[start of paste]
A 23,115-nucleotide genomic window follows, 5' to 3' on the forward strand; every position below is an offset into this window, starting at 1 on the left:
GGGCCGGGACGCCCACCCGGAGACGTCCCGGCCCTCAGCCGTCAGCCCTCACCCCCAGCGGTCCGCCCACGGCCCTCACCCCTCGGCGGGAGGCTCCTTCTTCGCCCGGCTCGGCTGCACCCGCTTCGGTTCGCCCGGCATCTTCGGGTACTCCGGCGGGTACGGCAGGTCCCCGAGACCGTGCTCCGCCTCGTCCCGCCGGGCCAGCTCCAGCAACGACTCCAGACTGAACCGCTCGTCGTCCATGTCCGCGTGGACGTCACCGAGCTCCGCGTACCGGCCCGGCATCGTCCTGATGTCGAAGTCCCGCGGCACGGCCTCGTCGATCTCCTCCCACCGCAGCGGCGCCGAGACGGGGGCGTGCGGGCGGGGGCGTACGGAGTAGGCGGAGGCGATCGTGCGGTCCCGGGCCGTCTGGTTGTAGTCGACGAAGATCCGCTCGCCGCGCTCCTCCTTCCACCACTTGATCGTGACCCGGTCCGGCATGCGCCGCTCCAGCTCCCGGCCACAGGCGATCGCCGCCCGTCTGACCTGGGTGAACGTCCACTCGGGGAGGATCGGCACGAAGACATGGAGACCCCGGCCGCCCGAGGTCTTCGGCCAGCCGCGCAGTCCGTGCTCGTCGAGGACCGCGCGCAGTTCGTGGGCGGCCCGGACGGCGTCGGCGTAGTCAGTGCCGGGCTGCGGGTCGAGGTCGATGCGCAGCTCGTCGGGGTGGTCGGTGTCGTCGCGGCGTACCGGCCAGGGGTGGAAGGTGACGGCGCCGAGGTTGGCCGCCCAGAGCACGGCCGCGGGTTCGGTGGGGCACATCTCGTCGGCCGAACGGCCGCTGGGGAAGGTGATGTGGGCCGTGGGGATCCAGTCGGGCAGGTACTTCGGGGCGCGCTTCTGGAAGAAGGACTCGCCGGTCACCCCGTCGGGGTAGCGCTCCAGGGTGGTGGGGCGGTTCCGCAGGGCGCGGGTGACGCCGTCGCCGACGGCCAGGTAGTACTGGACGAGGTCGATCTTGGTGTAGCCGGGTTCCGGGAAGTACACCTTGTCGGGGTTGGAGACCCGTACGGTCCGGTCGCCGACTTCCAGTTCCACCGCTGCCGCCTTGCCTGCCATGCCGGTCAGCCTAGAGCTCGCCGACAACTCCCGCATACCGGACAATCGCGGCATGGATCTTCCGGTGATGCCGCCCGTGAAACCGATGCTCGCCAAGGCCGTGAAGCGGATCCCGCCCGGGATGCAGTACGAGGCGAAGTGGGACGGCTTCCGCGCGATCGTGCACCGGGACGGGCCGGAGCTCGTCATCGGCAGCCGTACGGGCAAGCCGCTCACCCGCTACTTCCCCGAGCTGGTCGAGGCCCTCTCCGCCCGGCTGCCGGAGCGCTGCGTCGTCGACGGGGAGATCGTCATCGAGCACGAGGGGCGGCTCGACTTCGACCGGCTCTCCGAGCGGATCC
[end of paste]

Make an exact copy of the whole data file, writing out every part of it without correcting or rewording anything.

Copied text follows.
A 23,115-nucleotide genomic window follows, 5' to 3' on the forward strand; every position below is an offset into this window, starting at 1 on the left:
GGGCCGGGACGCCCACCCGGAGACGTCCCGGCCCTCAGCCGTCAGCCCTCACCCCCAGCGGTCCGCCCACGGCCCTCACCCCTCGGCGGGAGGCTCCTTCTTCGCCCGGCTCGGCTGCACCCGCTTCGGTTCGCCCGGCATCTTCGGGTACTCCGGCGGGTACGGCAGGTCCCCGAGACCGTGCTCCGCCTCGTCCCGCCGGGCCAGCTCCAGCAACGACTCCAGACTGAACCGCTCGTCGTCCATGTCCGCGTGGACGTCACCGAGCTCCGCGTACCGGCCCGGCATCGTCCTGATGTCGAAGTCCCGCGGCACGGCCTCGTCGATCTCCTCCCACCGCAGCGGCGCCGAGACGGGGGCGTGCGGGCGGGGGCGTACGGAGTAGGCGGAGGCGATCGTGCGGTCCCGGGCCGTCTGGTTGTAGTCGACGAAGATCCGCTCGCCGCGCTCCTCCTTCCACCACTTGATCGTGACCCGGTCCGGCATGCGCCGCTCCAGCTCCCGGCCACAGGCGATCGCCGCCCGTCTGACCTGGGTGAACGTCCACTCGGGGAGGATCGGCACGAAGACATGGAGACCCCGGCCGCCCGAGGTCTTCGGCCAGCCGCGCAGTCCGTGCTCGTCGAGGACCGCGCGCAGTTCGTGGGCGGCCCGGACGGCGTCGGCGTAGTCAGTGCCGGGCTGCGGGTCGAGGTCGATGCGCAGCTCGTCGGGGTGGTCGGTGTCGTCGCGGCGTACCGGCCAGGGGTGGAAGGTGACGGCGCCGAGGTTGGCCGCCCAGAGCACGGCCGCGGGTTCGGTGGGGCACATCTCGTCGGCCGAACGGCCGCTGGGGAAGGTGATGTGGGCCGTGGGGATCCAGTCGGGCAGGTACTTCGGGGCGCGCTTCTGGAAGAAGGACTCGCCGGTCACCCCGTCGGGGTAGCGCTCCAGGGTGGTGGGGCGGTTCCGCAGGGCGCGGGTGACGCCGTCGCCGACGGCCAGGTAGTACTGGACGAGGTCGATCTTGGTGTAGCCGGGTTCCGGGAAGTACACCTTGTCGGGGTTGGAGACCCGTACGGTCCGGTCGCCGACTTCCAGTTCCACCGCTGCCGCCTTGCCTGCCATGCCGGTCAGCCTAGAGCTCGCCGACAACTCCCGCATACCGGACAATCGCGGCATGGATCTTCCGGTGATGCCGCCCGTGAAACCGATGCTCGCCAAGGCCGTGAAGCGGATCCCGCCCGGGATGCAGTACGAGGCGAAGTGGGACGGCTTCCGCGCGATCGTGCACCGGGACGGGCCGGAGCTCGTCATCGGCAGCCGTACGGGCAAGCCGCTCACCCGCTACTTCCCCGAGCTGGTCGAGGCCCTCTCCGCCCGGCTGCCGGAGCGCTGCGTCGTCGACGGGGAGATCGTCATCGAGCACGAGGGGCGGCTCGACTTCGACCGGCTCTCCGAGCGGATCC